• Keep a well-maintained LN node (Note: Sats at risk, Lightning and the RoboSats backend are not hackproof).
  • Provide user support for any order hosted by the coordinator’s backend.
  • Solve user disputes fairly and timely.
  • Maintain a top OpSec and respect the privacy of the robots/users.
  • Consider and manage jurisdiction regulation in your location.
  • Compete with other RoboSats operators on a free market (e.g. compete on fees, user support, transparency, awesomeness, reachability, outreach, etc.).
  • Earn Sats from trade revenue by supporting private p2p trades in the Robosats ecosystem.
  • Voluntarily donate Sats to the RoboSats devFund to support future development. 

Why would you want to become a Robosats coordinator?

Bitcoin exchanges are one the single biggest revenue makers in the space apart from Bitcoin miners, but they traditionally require you to run complex infrastructure and commit massive capital to create the initial market. 

Robosats allow individual Lightning nodes the opportunity to work together to create a competitive alternative to Centralised exchanges

Since coordinating Robosats has minimal overheads (hardware/energy) and development costs (open source, donation-based). A RoboSats coordinator should be able to outcompete in fees to attract traders from other P2P or centralised exchanges and generate profit on their liquidity.

Becoming a Robosats coordinator can prove attractive to those looking to augment their current Lightning income operating as a routing node or to diversify their income options, or improve onboarding into your service. 

For example, if you’re a Lightning native app or accept Lightning payments with a discount, running a coordinator becomes complimentary to your business model as you can push users to Robosats to acquire Bitcoin to spend in your service. 

No reward without taking a risk.

Running a Lightning routing node is by itself a risky endeavour as you have your keys hot on the node until we make key distribution the norm with services like Validating Lightning Signiners. 

In addition to having your standard LN node risks, you’re also giving up the privacy of your node as you expose it to the public as a RoboSats coordinator. Your node will need to perform critical functionality such as creating invoices, paying invoices, and sending Bitcoin on-chain). If you’re not comfortable with these trade-offs or you don’t think your local node is the ideal fit, you could opt for an enterprise solution like a cloud-hosted node instead.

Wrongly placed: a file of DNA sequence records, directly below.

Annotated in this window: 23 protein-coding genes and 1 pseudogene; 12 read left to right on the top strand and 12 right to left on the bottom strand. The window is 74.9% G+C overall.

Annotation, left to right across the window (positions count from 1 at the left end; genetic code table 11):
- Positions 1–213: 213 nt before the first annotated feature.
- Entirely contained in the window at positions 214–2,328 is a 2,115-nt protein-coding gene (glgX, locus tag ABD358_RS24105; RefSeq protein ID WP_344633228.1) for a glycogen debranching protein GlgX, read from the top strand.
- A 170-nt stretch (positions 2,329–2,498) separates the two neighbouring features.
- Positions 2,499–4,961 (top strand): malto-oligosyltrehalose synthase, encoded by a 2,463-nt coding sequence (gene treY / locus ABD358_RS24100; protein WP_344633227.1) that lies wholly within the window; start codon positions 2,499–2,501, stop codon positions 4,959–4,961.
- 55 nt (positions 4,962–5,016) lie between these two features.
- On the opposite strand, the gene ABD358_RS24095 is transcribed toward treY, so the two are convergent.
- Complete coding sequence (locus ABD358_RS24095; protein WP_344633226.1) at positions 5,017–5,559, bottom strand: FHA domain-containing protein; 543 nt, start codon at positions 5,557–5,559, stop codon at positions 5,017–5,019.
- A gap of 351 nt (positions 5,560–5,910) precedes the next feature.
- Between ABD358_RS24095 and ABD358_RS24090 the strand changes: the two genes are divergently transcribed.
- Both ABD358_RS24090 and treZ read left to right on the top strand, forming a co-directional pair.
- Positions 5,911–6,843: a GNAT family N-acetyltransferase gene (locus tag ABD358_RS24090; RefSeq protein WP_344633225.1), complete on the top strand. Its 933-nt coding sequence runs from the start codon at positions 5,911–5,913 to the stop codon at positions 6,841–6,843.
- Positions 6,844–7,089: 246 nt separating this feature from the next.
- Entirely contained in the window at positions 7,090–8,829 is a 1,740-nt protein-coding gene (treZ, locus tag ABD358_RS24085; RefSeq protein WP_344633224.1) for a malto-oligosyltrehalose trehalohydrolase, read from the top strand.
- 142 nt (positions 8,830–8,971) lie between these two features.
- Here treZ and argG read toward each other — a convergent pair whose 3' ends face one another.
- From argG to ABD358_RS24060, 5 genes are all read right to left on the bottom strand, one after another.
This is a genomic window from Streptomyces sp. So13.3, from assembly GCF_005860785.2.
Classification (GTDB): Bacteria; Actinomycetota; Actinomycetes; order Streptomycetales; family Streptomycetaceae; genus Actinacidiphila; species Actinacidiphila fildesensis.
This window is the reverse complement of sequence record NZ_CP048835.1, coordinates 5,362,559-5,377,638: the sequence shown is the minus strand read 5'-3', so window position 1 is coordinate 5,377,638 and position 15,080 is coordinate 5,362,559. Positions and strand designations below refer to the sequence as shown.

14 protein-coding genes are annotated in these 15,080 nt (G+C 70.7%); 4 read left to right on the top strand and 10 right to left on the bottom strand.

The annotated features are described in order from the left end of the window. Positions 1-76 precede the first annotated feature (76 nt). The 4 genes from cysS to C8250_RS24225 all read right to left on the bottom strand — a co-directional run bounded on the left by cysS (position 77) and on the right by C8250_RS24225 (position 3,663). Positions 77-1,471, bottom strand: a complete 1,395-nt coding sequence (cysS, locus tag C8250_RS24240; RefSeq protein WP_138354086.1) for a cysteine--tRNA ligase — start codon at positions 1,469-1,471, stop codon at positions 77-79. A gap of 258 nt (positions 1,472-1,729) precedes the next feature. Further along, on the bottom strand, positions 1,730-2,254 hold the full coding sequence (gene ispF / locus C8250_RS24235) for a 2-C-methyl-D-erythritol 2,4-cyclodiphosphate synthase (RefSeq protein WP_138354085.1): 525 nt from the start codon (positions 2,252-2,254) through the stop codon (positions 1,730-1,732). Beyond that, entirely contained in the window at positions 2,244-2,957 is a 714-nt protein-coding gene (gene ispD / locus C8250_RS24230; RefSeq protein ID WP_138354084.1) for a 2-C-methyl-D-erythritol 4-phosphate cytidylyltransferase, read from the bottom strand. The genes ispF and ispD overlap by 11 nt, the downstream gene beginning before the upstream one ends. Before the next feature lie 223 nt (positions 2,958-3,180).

You also need to consider how this added traffic to your node will be managed and how you plan to rebalance channels as more payments are moved through your node. 

Building a reputation on Robosats.

Each RoboSats coordinator has a profile in the RoboSats app, and the profile contains an avatar, a motto, a description, coordinator settings, node ID, fees, privacy and data policy, among others, so users can make an informed decision when picking a coordinator. 

The coordinator will need to build up a reputation with the most robust and incident-free coordinators, gaining the trust of traders and, in theory, receiving more traders and upping fees to earn more satoshis over time. 

Coordinators will also be able to acquire badges that should help users distinguish what coordinator they can trust and their track record. Making it easier for users to filter coordinators and decide which members they want to deal with when placing trades.

Currently implemented badges

  • Founder – Joined the Federation from the beginning.
  • Loved by Robots – Robots leave good reviews online.
  • Good OpSecs – Protects his privacy and that of Robots.
  • Large Limits – Can host orders with large limits.
  • DevFund donator – Donates to the DevFund the default amount or more.

More badges are planned for future achievements and milestones, such as the number of trades coordinated (200, 1K, 5K, 25K, 100K, etc.).


Do your own research.

If you want to learn more about federation coordinators, use this article as a jumping-off point and don’t trust what we say as the final say. Take the time to research, check out their official resources below or review other articles and videos tackling the topic.

Disclaimer: This article should not be taken as, and is not intended to provide any investment advice. It is for educational and entertainment purposes only. As of the time posting, the writers may or may not have holdings in some of the coins or tokens they cover. Please conduct your own thorough research before investing in any cryptocurrency, as all investments contain risk. All opinions expressed in these articles are my own and are in no way a reflection of the opinions of The Bitcoin Manual